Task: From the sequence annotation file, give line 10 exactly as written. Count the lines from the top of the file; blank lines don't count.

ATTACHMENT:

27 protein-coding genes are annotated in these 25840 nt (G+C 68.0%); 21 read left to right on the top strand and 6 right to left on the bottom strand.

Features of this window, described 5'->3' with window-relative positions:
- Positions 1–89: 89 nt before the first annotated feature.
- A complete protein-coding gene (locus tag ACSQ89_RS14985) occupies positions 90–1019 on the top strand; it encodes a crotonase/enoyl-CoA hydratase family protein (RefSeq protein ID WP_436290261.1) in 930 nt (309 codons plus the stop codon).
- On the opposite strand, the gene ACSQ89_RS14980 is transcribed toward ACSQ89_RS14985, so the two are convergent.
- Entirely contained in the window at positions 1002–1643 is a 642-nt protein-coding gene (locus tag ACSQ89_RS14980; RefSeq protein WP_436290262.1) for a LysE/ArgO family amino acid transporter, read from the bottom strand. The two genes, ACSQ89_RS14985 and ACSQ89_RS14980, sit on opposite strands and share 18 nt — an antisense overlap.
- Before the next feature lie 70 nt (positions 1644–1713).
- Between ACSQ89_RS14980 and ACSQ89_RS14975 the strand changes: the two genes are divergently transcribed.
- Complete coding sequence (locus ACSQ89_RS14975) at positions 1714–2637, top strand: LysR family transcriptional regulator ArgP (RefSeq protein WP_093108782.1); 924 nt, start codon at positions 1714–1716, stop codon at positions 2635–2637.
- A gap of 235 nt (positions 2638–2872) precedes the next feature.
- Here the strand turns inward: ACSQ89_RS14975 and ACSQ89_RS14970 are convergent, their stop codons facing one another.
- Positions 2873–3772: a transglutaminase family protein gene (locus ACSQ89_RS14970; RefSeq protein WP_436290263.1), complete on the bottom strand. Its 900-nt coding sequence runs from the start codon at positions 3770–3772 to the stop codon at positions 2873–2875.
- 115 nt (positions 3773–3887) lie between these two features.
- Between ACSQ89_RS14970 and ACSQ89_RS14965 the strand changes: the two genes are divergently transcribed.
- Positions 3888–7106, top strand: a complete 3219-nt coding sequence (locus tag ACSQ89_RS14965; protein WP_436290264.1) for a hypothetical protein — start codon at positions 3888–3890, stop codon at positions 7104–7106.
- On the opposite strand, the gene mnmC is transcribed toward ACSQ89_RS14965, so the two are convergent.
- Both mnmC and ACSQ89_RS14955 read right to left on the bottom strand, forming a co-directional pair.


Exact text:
- A gap of 235 nt (positions 2638–2872) precedes the next feature.